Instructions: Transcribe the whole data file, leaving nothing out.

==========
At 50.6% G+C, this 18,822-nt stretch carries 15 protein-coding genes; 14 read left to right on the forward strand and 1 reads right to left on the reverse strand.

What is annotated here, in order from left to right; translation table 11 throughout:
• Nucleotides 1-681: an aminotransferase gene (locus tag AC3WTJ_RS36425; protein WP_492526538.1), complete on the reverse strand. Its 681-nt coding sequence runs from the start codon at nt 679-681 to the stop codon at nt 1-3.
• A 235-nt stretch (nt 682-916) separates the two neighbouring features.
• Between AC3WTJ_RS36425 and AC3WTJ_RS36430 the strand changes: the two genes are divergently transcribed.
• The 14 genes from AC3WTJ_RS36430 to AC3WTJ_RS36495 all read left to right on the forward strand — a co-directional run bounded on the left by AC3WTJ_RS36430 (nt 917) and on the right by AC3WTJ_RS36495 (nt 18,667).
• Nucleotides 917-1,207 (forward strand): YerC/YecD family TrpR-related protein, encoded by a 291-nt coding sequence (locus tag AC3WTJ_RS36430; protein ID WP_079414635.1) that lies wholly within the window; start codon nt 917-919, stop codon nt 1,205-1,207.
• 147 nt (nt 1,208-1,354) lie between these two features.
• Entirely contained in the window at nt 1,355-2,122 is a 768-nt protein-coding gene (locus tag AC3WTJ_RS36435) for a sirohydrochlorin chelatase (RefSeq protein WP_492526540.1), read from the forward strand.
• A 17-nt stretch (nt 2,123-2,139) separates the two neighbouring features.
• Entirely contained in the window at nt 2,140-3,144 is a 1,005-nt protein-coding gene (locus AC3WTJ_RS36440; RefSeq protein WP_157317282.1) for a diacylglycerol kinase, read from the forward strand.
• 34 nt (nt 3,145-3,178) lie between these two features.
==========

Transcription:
At 50.6% G+C, this 18,822-nt stretch carries 15 protein-coding genes; 14 read left to right on the forward strand and 1 reads right to left on the reverse strand.

What is annotated here, in order from left to right; translation table 11 throughout:
• Nucleotides 1-681: an aminotransferase gene (locus tag AC3WTJ_RS36425; protein WP_492526538.1), complete on the reverse strand. Its 681-nt coding sequence runs from the start codon at nt 679-681 to the stop codon at nt 1-3.
• A 235-nt stretch (nt 682-916) separates the two neighbouring features.
• Between AC3WTJ_RS36425 and AC3WTJ_RS36430 the strand changes: the two genes are divergently transcribed.
• The 14 genes from AC3WTJ_RS36430 to AC3WTJ_RS36495 all read left to right on the forward strand — a co-directional run bounded on the left by AC3WTJ_RS36430 (nt 917) and on the right by AC3WTJ_RS36495 (nt 18,667).
• Nucleotides 917-1,207 (forward strand): YerC/YecD family TrpR-related protein, encoded by a 291-nt coding sequence (locus tag AC3WTJ_RS36430; protein ID WP_079414635.1) that lies wholly within the window; start codon nt 917-919, stop codon nt 1,205-1,207.
• 147 nt (nt 1,208-1,354) lie between these two features.
• Entirely contained in the window at nt 1,355-2,122 is a 768-nt protein-coding gene (locus tag AC3WTJ_RS36435) for a sirohydrochlorin chelatase (RefSeq protein WP_492526540.1), read from the forward strand.
• A 17-nt stretch (nt 2,123-2,139) separates the two neighbouring features.
• Entirely contained in the window at nt 2,140-3,144 is a 1,005-nt protein-coding gene (locus AC3WTJ_RS36440; RefSeq protein WP_157317282.1) for a diacylglycerol kinase, read from the forward strand.
• 34 nt (nt 3,145-3,178) lie between these two features.